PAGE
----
Bond market recap: two contrasting years
12 November 2019
By Michel Vernier, CFA, London UK, Head of Fixed Income Strategy
While 2018 disappointed bond investors, 2019 delivered exceptional returns across the major bond markets. While this pattern, as well as ultra-low yields, may raise concerns, it is worth a closer look before drawing conclusions for 2020.
2019 goldilocks scenario
Bond returns in 2019 should not be extrapolated when looking forward to 2020, given that the market, across most currencies and segments, started the year at very low entry levels after the sell-off in December 2018. Investment grade bonds, as well as longer dated US treasuries, delivered 13% performance while high yield bonds and emerging market bonds returned around 10% over 2019. This is in stark contrast to 2018, when most bond segments, even taking into account coupon payments, delivered negative returns.
Short-dated bonds offer certainty
Only short-dated government bonds achieved positive returns in each of the two years. Future returns of short-dated bonds, unsurprisingly, are more predictable. At the start of 2018 short-dated treasury bonds yielded 1.6%, on average, delivering a performance of 1.9% while at the start of 2019 the yield was 2.5%, delivering a performance of 3.2%. This may suggest that short-dated bonds are the superior segment in the bond market.
In the long run, short-dated bonds underperform significantly
However, certainty comes at a cost. While in the short and medium term the yield difference seems a small sacrifice, in the long run bond investors are losing out on two additional features: income and a hedge against recession or low growth.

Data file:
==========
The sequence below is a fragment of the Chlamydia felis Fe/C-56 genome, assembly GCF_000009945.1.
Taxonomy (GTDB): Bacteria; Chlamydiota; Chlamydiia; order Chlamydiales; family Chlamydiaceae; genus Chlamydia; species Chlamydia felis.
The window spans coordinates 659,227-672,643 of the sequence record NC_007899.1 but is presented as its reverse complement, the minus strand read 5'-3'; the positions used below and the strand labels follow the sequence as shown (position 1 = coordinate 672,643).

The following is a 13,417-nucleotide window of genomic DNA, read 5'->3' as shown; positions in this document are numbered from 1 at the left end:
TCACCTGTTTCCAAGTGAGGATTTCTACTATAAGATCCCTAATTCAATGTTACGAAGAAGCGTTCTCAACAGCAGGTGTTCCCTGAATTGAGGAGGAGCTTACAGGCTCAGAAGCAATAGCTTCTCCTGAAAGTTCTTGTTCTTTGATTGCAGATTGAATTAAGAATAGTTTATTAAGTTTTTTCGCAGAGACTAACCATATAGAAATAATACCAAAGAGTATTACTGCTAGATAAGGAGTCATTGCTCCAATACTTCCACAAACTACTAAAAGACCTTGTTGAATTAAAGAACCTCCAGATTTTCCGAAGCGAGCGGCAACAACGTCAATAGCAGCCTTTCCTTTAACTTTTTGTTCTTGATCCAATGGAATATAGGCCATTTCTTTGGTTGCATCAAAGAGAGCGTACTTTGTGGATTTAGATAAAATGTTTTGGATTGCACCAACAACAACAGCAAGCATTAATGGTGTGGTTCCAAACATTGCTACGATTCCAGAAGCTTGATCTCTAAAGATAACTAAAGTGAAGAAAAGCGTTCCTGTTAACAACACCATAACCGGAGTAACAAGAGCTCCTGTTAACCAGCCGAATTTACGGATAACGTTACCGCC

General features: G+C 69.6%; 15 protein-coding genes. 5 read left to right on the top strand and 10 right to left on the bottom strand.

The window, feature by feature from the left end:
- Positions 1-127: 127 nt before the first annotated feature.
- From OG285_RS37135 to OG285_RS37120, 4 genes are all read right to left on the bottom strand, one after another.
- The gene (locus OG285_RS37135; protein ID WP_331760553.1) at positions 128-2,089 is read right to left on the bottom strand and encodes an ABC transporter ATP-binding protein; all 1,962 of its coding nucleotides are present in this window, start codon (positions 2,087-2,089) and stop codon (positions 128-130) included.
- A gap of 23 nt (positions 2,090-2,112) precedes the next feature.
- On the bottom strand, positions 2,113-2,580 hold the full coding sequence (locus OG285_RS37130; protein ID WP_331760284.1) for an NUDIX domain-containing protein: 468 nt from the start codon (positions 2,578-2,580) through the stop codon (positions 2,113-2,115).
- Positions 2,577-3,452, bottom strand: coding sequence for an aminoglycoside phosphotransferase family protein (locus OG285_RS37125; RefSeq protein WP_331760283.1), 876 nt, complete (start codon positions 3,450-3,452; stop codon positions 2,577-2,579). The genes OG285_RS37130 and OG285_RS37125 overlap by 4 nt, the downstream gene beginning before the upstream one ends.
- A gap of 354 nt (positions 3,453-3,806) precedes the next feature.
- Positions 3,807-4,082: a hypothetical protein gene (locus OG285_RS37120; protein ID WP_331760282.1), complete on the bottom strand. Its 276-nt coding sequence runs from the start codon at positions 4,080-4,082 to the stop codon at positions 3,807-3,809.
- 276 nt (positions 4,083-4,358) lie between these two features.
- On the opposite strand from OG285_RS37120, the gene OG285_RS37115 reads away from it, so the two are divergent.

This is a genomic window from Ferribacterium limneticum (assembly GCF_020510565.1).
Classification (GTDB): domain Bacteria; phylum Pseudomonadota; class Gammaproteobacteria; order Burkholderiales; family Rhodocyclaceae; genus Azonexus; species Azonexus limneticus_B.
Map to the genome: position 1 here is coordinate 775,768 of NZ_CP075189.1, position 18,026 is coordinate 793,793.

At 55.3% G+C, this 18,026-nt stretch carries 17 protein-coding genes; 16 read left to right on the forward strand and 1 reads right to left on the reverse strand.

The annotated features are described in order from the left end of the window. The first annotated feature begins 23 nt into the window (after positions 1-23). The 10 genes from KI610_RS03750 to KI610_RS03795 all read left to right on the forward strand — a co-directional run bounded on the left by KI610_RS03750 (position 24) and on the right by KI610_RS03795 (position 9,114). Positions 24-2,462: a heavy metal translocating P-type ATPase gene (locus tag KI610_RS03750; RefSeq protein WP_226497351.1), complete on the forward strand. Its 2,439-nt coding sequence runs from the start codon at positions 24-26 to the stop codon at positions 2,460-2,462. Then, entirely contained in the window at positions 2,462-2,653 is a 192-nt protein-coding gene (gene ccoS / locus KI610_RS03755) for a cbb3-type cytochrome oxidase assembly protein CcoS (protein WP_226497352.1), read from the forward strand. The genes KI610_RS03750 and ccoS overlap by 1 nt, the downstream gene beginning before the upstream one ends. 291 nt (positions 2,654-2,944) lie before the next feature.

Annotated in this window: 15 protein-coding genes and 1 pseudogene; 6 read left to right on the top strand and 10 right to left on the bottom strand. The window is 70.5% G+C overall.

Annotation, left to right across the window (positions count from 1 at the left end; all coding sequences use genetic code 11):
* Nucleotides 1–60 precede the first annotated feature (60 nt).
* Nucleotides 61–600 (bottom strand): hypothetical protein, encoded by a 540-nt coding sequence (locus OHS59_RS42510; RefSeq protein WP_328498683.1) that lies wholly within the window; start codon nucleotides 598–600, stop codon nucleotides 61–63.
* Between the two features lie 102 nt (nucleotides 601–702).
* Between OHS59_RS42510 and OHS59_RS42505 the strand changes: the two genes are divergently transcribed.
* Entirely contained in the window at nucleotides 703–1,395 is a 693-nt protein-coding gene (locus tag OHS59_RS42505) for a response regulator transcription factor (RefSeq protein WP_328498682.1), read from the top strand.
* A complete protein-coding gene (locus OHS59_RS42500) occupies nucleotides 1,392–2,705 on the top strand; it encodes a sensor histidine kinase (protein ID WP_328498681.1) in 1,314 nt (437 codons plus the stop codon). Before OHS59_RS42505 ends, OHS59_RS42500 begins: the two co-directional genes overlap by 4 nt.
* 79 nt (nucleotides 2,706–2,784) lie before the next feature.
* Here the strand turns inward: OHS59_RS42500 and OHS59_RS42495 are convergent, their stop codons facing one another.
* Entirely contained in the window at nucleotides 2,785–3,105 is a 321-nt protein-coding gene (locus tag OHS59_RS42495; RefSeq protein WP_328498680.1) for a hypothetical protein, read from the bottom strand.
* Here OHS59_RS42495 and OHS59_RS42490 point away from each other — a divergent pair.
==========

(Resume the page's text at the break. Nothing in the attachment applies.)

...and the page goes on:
Since 2004, the return of short-dated bonds averaged 2.5% in USD each year. This compares with a 9% average return for longer dated US treasuries, or an 8% average return for investment grade bonds. In the same period, high yield bonds and emerging market bonds returned over 13% on average each year. So short-dated high grade bonds underperformed by 5.5-10.5% each year depending on the respective market.
Which bond assets perform when yields are rising?
The performance of longer dated bonds has been helped by lower trending rates. So how does this compare when considering periods of increasing rates? A prominent example is the 2012-2013 period when the US Federal Reserve decided to reduce its balance sheet, causing a dramatic surge in bond yields.
EM and HY bonds perform even in rising rate environment
Unsurprisingly, longer dated treasuries lost over 9% within 1.5 years in 2012 and 2013, while returns on short-dated bonds provided a positive return of 0.6%. Investment grade bonds (3.7%), high yield (HY) bonds (18.5%) and emerging market (EM) bonds (8.6%) performed well during that period. The often quoted underperformance of EM and HY assets was only two months, while both segments recovered quickly afterwards. A similar pattern was observed during 2016, when US rates rose on the back of President Donald Trump’s fiscal stimulus plans.
It seems that apart from temporary bursts of volatility, most parts of the bond market typically outperform short-dated bonds significantly over the longer term. And this even occurs in periods of rising yields or when short-dated bonds seemed to offer the only safe haven. Losing out by 5.5-8.5% each year seems a big sacrifice in this context.